Vancouver Canucks: Was NHL Justice Served with Alexander Edler's Suspension?

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Vancouver Canucks: Was NHL Justice Served with Alexander Edler's Suspension?
Ronald Martinez/Getty Images

Alex Edler was suspended two games by Brendan Shanahan for running into goalie Mike Smith behind the net in a game between the Canucks and Coyotes on Thursday, March 21. 

It was a violation of Rule 42 of the NHL rulebook, specifically regarding charging and the protection it affords goalies from physical contact.

And so the NHL is suspending him for two games.

Edler will miss games on Saturday, March 23 and Sunday, March 24 against the L.A. Kings and Colorado Avalanche, respectively. 

I’m sure there are quite a few fans that feel this is a travesty of justice. That happens in every market when one of their stars is suspended. At least in markets that actually have fans.

And there are bound to be Coyotes fans thinking Edler got off lightly.

But I’m okay with the two-game suspension.

First, it was a violation of the rules. This wasn’t a grey area or subject to interpretation.

Shanahan breaks it down quite succinctly in the suspension video, but the key points are that Edler was in violation of Rule 42, he doesn’t have a suspension history and Smith was injured. 

While I think the rule itself is stupid (in my opinion, goalies who are in the crease should be protected, goalies outside the crease playing the puck like a skater to get their team an advantage should be fair game), the rule is on the books. 

Edler nailed him. That isn’t under dispute.

Second, the suspension isn’t a huge deal for the Canucks. 

In a reversal of years past, the Canucks are hurting at forward while healthy on defence, so they can cope without Edler for a few games. Not ideal to lose an All-Star, but it is manageable.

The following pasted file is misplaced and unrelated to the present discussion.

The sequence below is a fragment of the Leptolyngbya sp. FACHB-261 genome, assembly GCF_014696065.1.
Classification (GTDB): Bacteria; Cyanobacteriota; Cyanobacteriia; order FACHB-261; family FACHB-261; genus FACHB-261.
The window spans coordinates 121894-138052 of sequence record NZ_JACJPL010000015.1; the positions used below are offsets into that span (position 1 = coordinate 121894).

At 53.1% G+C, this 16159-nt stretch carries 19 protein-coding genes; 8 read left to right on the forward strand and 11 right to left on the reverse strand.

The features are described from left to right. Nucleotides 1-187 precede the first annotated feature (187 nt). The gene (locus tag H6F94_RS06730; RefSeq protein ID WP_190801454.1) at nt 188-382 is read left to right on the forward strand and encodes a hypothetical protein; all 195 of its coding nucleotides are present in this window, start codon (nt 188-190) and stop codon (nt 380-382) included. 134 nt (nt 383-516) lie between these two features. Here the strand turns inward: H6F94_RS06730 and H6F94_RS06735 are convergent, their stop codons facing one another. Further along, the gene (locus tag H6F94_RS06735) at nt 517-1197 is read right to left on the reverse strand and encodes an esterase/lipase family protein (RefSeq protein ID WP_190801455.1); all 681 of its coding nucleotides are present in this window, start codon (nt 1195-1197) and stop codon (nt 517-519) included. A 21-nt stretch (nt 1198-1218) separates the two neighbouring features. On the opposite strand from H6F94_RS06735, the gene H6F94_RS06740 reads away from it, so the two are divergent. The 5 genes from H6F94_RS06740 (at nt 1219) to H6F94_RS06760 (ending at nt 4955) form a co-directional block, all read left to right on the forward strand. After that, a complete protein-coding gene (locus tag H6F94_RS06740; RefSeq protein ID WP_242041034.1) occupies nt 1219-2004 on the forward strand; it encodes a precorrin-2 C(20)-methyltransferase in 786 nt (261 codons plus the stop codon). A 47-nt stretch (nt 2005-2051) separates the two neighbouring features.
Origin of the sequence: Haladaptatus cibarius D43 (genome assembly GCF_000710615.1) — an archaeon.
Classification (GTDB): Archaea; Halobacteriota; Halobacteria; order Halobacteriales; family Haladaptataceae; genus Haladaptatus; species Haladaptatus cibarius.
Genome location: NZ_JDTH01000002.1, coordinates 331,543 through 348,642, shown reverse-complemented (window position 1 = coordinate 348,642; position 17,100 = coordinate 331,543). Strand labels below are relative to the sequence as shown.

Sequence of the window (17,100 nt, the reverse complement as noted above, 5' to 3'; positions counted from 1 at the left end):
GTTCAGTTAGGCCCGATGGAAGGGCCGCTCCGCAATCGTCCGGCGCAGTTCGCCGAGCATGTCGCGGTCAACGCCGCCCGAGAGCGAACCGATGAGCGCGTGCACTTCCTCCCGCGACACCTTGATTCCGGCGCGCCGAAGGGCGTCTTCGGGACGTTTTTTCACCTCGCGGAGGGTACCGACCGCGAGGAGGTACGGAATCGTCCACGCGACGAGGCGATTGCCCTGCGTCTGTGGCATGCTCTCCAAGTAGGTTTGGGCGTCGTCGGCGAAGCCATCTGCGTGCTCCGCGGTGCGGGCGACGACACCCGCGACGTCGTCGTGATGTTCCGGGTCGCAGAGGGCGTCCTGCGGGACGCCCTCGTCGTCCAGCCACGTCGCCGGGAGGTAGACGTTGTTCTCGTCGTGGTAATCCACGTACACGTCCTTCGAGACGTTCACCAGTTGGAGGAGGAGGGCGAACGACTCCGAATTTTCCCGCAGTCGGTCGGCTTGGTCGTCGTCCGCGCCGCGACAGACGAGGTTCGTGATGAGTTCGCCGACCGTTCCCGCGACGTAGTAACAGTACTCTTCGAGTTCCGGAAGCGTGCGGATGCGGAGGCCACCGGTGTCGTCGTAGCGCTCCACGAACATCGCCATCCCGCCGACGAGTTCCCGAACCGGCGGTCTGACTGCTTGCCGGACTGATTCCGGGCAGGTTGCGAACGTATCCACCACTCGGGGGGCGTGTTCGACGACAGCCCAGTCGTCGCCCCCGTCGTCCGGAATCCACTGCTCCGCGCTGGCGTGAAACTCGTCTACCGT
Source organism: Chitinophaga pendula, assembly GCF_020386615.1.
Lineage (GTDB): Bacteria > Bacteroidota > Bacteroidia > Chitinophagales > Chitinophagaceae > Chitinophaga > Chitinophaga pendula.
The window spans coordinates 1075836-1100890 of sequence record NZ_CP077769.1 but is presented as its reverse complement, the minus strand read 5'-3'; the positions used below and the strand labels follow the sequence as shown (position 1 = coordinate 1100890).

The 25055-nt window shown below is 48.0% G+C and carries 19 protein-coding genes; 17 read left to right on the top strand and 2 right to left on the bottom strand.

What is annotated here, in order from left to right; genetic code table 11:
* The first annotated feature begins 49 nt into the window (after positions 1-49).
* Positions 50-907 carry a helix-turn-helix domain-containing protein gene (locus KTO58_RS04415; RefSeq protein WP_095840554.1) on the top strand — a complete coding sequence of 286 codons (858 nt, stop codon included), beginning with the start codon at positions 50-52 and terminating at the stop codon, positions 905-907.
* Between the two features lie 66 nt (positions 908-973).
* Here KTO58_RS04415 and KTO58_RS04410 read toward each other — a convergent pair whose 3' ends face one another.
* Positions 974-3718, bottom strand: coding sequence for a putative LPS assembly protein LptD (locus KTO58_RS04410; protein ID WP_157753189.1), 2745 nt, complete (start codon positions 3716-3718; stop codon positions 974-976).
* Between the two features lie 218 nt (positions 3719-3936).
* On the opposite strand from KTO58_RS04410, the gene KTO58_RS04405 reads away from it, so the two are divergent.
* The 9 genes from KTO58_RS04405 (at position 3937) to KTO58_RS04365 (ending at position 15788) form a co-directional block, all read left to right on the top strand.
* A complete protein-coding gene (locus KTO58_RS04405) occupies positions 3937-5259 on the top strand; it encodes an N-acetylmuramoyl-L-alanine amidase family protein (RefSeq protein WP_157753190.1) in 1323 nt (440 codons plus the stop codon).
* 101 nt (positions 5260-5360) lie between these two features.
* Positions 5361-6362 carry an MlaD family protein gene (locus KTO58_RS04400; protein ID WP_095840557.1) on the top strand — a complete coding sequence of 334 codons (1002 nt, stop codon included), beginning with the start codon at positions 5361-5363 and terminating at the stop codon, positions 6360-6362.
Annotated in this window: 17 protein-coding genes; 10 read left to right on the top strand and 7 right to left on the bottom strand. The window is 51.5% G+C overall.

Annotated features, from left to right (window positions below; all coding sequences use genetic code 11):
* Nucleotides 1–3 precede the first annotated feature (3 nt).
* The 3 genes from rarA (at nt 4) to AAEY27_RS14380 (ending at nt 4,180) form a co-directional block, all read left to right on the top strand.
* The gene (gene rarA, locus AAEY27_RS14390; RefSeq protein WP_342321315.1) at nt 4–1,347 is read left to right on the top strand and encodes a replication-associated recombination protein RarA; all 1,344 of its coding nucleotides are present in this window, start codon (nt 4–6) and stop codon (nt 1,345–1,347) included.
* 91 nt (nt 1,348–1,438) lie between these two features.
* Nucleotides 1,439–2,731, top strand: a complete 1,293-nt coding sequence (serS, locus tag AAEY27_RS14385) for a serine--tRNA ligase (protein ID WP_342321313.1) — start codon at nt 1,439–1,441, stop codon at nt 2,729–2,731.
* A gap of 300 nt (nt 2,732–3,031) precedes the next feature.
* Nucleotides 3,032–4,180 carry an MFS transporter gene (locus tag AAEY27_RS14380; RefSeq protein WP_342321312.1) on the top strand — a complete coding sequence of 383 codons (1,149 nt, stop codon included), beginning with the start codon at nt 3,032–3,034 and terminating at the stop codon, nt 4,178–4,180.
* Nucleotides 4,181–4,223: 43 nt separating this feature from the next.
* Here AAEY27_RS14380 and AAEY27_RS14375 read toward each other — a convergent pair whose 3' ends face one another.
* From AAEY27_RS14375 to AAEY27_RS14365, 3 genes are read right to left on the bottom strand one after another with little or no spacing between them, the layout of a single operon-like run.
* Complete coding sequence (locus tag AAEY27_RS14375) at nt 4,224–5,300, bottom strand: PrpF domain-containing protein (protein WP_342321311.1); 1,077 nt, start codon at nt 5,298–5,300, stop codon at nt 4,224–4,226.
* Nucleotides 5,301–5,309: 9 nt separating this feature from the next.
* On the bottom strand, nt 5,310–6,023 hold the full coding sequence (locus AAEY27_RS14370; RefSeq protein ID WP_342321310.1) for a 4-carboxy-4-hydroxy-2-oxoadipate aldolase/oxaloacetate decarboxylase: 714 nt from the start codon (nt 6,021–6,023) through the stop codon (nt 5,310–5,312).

Third, I’m okay with the idea of running Mike Smith at that point in the game. 

Earlier in the period, Smith punched a falling and defenceless Daniel Sedin with a trapper to the nose, leaving him with some nice stitches.  

While Smith wasn’t wholly responsible, as his defender did push Sedin awkwardly as they were about to crash the net, if anyone injures one of your star players, it is okay to look for a chance to retaliate.

In this case, Smith put himself in the crosshairs by deciding he wanted to go out and literally play in traffic, coming out to not only play the puck, but attempting to stickhandle it as well to make a play to clear the zone on the penalty kill. 

He did this behind the net, with no room to dodge the oncoming 6’3”, 215-pound Edler, who was already charging hard for the puck before Smith left his crease.

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In a logical world, the NHL would take into account the goalie's own actions when determining if the hit deserved a suspension, or even a penalty in the first place.

Smith has an extensive history of coming out of the net and using his NHL granted immunity from hits to play the puck in nonsensical ways.

In case it wasn't clear from the video, this hit occurred while the Canucks were on a power play and the puck was being rung around the boards corner to corner to spread the Coyotes defenders out. It wasn't a typical situation where a goalie comes out to stop a dump in, rather all nine skaters were already in the zone.

Smith also drops pretty hard for a guy that is up and throwing punches seconds after he has gotten the call and Edler has a referee on him.

But of course we don't live in a logical world. We live in a world where we missed half a season to a lockout so the NHL-owned Coyotes could set an example of fiscal responsibility and give 21-year-old Oliver Ekman-Larsson a $33,000,000 contract.

Edler, by the rules, is supposed to take all reasonable efforts to avoid leveling the goalie, and he clearly didn’t. Unfortunately, this rule is a stupid one, but it is on the books.

Instead, Edler appeared to be taking advantage of the opportunity to get some retribution for Daniel Sedin and maybe shake up the goalie. 

Smith is now listed as day to day with an upper body injury and left the game, and Edler gets a slap on the wrist from Shanahan and is grounded this weekend. 

It happens rarely, but I actually feel the NHL reached a reasonable verdict based upon the rulebook and video evidence, unlike in the Jannik Hansen suspension earlier this year

Now, if someone can just explain to me how Rich Nash didn’t even get a hearing for this elbow...

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